Because the NHS is under-resourced and roles are massively in demand, there is a huge potential for professional growth within the NHS. You’re far more likely, as a junior doctor, to be thrown in the deep end and exposed to a number of varying conditions. You’ll also be needed to work alongside a diverse mix of other health care professionals, providing the chance to develop valuable skills.
Within the NHS, there are also medical research opportunities available for those professionals with research experience. If you have a PhD and strong background in medicine or science, you can find work in clinical research, especially biochemistry.
The Drawbacks of NHS Work
Nevertheless, working for the NHS is not all positive. Because of the scale of the organisation, there is a considerable delay in changes being addressed. The bureaucracy within the National Health Service often takes a significant amount of time to resolve and settle any problems that arise.
Furthermore, publically funded hospitals are generally much more crowded leading to larger workloads and creating hectic working environments. In conjunction with staff shortages, these conditions within healthcare practices often lead to a delayed and lower quality of patient care.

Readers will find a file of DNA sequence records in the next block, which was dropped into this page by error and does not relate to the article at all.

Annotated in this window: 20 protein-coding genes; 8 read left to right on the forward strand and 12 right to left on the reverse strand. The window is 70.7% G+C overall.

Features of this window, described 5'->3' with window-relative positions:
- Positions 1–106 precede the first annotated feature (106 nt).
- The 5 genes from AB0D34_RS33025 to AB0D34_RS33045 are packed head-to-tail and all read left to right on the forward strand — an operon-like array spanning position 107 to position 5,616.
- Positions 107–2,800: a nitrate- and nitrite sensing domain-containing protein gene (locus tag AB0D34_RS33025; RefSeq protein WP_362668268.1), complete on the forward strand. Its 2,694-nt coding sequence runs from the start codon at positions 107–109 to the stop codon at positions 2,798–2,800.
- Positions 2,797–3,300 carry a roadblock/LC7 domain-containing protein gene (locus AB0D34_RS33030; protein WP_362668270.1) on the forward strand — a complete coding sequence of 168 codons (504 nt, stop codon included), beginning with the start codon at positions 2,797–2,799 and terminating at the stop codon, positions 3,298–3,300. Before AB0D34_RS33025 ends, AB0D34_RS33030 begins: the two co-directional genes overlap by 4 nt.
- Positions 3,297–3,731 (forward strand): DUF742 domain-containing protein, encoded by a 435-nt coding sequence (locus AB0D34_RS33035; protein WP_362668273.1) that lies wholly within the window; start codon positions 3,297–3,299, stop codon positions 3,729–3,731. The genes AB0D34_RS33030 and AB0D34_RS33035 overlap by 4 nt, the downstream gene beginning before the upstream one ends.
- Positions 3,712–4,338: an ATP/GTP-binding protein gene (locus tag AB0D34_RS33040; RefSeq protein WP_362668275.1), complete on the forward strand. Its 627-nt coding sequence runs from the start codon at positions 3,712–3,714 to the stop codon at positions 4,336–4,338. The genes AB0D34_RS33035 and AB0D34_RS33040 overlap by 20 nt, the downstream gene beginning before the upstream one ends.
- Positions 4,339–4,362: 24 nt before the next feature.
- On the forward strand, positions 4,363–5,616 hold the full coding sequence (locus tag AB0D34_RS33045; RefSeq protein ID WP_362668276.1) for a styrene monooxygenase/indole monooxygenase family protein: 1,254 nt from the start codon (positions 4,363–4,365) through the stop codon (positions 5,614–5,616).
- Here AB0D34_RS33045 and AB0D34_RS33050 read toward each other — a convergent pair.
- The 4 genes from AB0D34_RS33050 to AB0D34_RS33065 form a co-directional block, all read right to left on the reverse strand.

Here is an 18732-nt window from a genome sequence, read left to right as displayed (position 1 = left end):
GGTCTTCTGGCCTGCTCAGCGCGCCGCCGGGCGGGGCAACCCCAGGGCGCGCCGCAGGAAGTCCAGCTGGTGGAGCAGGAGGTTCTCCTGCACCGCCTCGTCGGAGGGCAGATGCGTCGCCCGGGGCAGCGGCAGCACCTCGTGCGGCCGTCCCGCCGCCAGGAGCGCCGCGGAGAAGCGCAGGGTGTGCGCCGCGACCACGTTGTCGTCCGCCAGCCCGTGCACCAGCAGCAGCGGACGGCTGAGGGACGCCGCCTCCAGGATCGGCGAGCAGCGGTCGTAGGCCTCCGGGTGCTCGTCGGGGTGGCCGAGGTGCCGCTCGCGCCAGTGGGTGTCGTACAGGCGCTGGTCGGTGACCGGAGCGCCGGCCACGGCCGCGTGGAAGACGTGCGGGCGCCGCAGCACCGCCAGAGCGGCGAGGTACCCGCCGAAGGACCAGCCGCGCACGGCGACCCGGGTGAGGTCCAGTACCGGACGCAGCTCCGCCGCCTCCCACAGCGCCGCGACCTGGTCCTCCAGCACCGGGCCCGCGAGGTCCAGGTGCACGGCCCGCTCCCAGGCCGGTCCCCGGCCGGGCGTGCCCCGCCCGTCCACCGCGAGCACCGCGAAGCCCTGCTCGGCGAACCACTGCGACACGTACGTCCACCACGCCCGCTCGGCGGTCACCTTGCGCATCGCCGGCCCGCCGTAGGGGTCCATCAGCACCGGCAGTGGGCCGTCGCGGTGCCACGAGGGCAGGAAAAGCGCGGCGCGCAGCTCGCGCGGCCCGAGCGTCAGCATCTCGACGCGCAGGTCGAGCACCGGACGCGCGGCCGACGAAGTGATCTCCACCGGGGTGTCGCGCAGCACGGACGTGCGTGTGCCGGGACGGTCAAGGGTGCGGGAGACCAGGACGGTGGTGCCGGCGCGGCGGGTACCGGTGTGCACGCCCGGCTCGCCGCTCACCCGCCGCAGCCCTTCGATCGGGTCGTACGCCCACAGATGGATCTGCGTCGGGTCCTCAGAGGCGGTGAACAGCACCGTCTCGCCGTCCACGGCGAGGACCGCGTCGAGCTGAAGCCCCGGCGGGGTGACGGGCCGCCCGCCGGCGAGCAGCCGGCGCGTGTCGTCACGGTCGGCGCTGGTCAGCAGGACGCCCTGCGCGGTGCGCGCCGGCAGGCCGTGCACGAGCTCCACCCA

The NHS professional hierarchy is also known for being harder to climb than the private sector. Because of the vast number of nurses competing for promotions, it can take several years to make your way to the top positions.
Working for The Private Sector
If the thought the chaotic nature of the NHS and possible struggle for promotions is playing on your mind, then luckily there are thousands of private sector positions. There are a number of benefits that working for the private sector offers.
Lighter Work Loads
Because private healthcare providers are much smaller, the nurses working for these providers tend to have a much lighter workload. This allows the nurses to provide the care and attention their patients need and ensures each patient receives a more personalised care experience.